Domino Effect

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Chapter Twenty Eight

It was warm and cozy and Bailey snuggled deeper into the blankets. She was fighting her brain. It wanted to wake up. It could sense the sunlight rising out the window. But all Bailey wanted to do was sleep longer.

“Go away,” she moaned, pulling the covers over her head. She could feel sleep dragging her down again and she sank back into her pillows gratefully.

That’s when she heard it. There were sounds coming from around the bed.

Bailey squinted her eyes against the covers, listening hard. What was that? The sweet drifting sensations of sleep began to float away. She pulled the covers back just a fraction to free her ear. It sounded like chirping. But she didn’t have anything in her apartment that chirped. Her phone was set to “House of the Rising Sun.” That wasn’t a chirp. Her television wasn’t on at the moment. Her alarm clock was set to the morning radio frequency.

“What is that?” Bailey muttered. She sat up in bed quickly and almost screamed.

There were hundreds of thousands of gigantic, chirping crickets in her bedroom. Some were green, some were a pale cream-gray. The crickets were chirping every so often. The sight sent chills that had nothing to do with the sound down her arms.

Bailey swished the covers back and a bunch of the insects flew into the air from it; they landed with dull thuds on the carpet. She reached over and shook Ace’s shoulder.

“Ace, get up,” she demanded. He didn’t stir. “Ace, seriously!”

A soft mumble came from under the covers. “What?”

Bailey knew he was still dead asleep. He liked to talk to her even if he was deep in his REM cycle. “There’s crickets everywhere!” She was having trouble keeping her voice even. Her rapid breathing wanted to turn into a whine of agitation. “Please, get up!”

She smacked his arm this time. He woke with a start. “What? What’s wrong, Bailey?” he asked blearily.

“Crickets!” Bailey stood and gasped. She had almost stepped on one. Her bare feet up on her tiptoes, she crept through the room and turned the overhead light on. She let out a shriek.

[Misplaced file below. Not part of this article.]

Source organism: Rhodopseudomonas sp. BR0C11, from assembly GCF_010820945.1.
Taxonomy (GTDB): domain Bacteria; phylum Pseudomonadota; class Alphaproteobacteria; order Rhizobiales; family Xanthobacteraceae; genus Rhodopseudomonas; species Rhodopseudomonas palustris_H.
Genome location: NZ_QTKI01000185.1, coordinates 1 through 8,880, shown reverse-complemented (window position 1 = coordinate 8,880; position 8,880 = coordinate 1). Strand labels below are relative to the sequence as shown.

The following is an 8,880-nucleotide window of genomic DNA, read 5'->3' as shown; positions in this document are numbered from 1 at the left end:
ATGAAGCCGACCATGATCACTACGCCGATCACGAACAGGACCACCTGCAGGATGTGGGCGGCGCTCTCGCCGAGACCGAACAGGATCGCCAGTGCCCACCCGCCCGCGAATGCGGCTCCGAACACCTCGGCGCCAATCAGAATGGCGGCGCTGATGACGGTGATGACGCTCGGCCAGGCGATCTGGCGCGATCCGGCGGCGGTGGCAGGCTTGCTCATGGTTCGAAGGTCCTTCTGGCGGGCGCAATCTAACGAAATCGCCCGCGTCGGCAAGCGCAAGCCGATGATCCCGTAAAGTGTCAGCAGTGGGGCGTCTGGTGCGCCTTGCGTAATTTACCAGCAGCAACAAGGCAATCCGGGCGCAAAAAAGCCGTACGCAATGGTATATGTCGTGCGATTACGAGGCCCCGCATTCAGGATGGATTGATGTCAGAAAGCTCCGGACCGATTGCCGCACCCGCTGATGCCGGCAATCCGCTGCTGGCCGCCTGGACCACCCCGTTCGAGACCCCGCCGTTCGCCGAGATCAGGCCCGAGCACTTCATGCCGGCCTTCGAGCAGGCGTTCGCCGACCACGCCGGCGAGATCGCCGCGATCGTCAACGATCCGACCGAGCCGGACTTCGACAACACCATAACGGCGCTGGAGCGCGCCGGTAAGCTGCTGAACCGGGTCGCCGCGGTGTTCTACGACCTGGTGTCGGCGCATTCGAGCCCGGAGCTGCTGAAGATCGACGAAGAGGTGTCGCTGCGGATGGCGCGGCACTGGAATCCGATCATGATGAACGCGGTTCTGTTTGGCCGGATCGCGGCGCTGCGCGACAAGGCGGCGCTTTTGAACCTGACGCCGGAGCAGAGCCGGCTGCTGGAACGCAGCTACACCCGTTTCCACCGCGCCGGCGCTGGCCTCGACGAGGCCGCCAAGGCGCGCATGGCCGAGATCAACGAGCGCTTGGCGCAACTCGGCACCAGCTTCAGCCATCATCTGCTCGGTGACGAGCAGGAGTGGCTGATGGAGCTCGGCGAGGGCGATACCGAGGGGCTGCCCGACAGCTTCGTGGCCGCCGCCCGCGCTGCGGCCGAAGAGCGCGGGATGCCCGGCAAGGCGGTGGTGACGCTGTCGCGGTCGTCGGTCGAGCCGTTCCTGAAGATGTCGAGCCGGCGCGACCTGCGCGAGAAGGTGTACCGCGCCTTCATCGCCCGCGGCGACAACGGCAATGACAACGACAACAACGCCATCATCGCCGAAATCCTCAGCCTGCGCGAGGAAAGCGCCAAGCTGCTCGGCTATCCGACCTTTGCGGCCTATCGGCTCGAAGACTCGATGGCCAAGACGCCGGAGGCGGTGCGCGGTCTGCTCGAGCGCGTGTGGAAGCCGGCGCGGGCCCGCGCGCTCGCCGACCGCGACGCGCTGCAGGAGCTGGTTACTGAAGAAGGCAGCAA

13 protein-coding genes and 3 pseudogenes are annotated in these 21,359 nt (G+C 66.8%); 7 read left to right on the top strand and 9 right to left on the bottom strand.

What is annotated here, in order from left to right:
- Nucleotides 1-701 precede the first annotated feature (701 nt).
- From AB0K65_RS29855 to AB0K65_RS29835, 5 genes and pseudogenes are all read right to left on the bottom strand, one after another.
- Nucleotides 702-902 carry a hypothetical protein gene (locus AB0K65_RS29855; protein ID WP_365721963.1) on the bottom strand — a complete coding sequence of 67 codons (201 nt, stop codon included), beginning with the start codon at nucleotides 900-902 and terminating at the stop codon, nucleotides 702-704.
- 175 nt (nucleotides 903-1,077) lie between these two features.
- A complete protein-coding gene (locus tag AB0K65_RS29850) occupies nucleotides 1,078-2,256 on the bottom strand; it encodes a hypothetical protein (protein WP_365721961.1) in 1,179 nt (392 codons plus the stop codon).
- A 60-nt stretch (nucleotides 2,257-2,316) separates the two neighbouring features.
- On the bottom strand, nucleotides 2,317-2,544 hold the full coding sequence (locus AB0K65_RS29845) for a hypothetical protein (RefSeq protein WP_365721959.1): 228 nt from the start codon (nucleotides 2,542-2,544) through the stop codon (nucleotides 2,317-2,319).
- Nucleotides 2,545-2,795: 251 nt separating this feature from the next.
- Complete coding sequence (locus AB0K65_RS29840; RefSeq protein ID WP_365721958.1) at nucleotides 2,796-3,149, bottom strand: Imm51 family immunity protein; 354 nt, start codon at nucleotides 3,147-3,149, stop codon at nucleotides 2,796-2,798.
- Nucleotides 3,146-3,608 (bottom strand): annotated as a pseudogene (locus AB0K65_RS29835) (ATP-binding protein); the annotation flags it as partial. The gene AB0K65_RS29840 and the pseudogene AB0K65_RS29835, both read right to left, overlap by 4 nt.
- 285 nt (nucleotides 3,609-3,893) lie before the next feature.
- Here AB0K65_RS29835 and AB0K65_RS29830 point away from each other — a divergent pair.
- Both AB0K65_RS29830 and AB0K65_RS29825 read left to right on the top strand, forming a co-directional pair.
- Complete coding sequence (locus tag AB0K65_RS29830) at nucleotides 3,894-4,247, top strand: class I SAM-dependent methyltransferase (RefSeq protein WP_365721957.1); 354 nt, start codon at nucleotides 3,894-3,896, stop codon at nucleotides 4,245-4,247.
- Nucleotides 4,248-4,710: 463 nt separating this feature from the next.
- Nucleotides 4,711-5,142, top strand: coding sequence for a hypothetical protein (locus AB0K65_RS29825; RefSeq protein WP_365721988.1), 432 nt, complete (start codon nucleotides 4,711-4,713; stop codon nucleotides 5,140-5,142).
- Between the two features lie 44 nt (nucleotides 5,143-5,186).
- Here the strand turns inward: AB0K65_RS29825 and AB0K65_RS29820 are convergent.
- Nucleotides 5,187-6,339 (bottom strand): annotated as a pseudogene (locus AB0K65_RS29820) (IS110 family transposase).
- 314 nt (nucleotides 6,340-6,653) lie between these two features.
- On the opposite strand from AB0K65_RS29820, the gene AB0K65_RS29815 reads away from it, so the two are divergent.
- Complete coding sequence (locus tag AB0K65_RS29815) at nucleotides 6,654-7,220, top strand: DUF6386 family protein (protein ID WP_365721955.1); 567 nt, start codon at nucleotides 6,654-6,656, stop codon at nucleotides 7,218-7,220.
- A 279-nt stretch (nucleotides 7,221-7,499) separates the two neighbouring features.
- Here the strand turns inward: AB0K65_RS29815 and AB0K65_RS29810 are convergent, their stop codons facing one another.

Her apartment wasn’t the thing that had scared her. Though it did admittedly look different. Her bedroom wasn’t the small rectangle with the bathroom attached to it like it usually was. The room she was in was long and semi-round, and the roof had so many angles it made her think of a turret on a castle.

And she wasn’t even in her bedroom. Bailey had her back to the bedroom doorway, a cathedral-styled opening that led to a medium-sized circular room with the same type of roofing. She and Ace had apparently fallen asleep on an open futon in what was supposed to be their living room. The thing that had scared her was that she was stark naked and all the crickets seemed to be staring at her.

“Bailey, it’s okay!” Ace reasoned. “They’re just bugs. Come here.” He brushed more of the huge insects off his side of the blanket, holding out his open arms for her.

Bailey carefully made her way through the creepy-crawly maze and sat on the bed next to Ace. The crickets’ beady eyes followed her as she walked around them and found her way to the bed. She leaned into his side and he wrapped his arms around her. Why did her apartment look so different? Were they in Ace’s apartment? But shouldn’t he live in a mansion? And why was he out of the rehab center already? Bailey glanced under his arm to his chest. It was perfectly smooth.